Their numbers would total close to 75,000 and literally swamped the existing population of the Maritimes, creating many administrative challenges and hardships in the early years. However, their arrival would eventually seek more effective political participation leading to the creation of the Maritime colonies (and later Upper Canada), and became instrumental in establishing many educational, religious, social and governmental institutions that set the stage for an emerging nation we now call Canada.

Justice, Deterrence, and Fitful Revenge During the Revolutionary War
by Louis Arthur Norton, 18 August 2022 Journal of the American Revolution
War is cruelty, and you cannot refine it.”
The application of justice during the Revolutionary War deserves scrutiny. Historic records related to people condemned to death during this period reflect society’s norm for justice, deterrence, and often vengeance. Countless men on both sides of the conflict were executed for treachery, betrayal, or perfidy. Several examples show the variety of ways that vengeance was wrought, sometimes legalistically and sometimes arbitrarily, sometimes systematically and sometimes spontaneously.
Most of the men examined here were condemned to the gallows, the primary means of capital punishment in the British Empire and therefore in its rebellious North American colonies. A few suffered repugnant exceptions to this accepted practice. Read more…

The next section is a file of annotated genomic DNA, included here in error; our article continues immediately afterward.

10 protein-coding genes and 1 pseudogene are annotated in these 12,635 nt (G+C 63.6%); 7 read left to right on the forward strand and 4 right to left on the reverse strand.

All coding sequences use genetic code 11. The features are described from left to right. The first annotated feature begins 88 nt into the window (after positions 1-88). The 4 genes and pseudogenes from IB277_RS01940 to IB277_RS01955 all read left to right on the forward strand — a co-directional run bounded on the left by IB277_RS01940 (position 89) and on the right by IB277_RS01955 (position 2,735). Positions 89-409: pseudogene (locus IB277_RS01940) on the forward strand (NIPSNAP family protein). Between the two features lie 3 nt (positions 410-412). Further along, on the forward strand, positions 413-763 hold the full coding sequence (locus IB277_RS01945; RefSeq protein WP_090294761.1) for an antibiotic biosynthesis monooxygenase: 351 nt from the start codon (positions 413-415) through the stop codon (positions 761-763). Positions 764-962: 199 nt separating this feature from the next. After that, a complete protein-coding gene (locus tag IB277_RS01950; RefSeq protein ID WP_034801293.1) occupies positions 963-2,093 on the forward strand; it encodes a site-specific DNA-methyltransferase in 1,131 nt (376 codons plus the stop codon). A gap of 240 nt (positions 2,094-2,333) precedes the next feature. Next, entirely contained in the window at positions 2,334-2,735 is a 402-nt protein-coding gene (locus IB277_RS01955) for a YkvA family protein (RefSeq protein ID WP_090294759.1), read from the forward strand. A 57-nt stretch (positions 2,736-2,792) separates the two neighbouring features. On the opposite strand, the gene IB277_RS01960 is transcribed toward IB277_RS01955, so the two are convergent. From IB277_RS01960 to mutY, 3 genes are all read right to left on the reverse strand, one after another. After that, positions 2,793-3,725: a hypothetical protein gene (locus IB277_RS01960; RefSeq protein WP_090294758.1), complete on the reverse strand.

Alexander Hamilton was Right: True Liberty Demands Economic Independence
by Nancy Bradeen Spannaus 16 August 2022 in Journal of the Ajmericvan Revolution’
One of the most insightful monologues in Lin-Manuel Miranda’s Hamilton musical comes from King George, who raps to the following effect: Well, now that you have your freedom, do you have any idea what to do next?
To most Americans at the time of the War for Independence, of course, the King’s question was the farthest thing from their minds. They reveled in freedom from tyranny and were not thinking of what came next. But to the most prescient of the Founding Fathers, the future was a serious concern. The new country was bankrupt and divided, and still faced an adversary that was not reconciled to its freedom. It was clear that winning the war for independence would only be the first step in securing the country’s ability to enjoy its freedom. To defend hard-won American liberties, its citizens would have to establish their economic independence as well. Read more,,.

Common Place: To Remember or to Forget: Unlikely Interracial Collaboration
Amanda Bowie Moniz August 2022
The Story of Philanthropists Catherine Williams Ferguson and Isabella Marshall Graham’s Unlikely Interracial Collaboration
Not only was women’s and African Americans’ public leadership new and controversial, but also, well into the 1800s, Black and white women didn’t typically cooperate in charitable activity or reform efforts.
Perhaps ten-year-old Katy Williams’s heart beat a little faster or her hands shook before she spoke up that day sometime in the 1780s. She was addressing an adult, a respected man, after all, with a deal she wanted to make. If he would free her, Katy told her owner, she would “serve the Lord forever.”
Katy’s master was an elder in one of New York’s Presbyterian churches, so she may have thought that the offer would appeal to his religious sensibilities. But she had another, more important reason to devote her life to serving God: it was what her mother expected of her…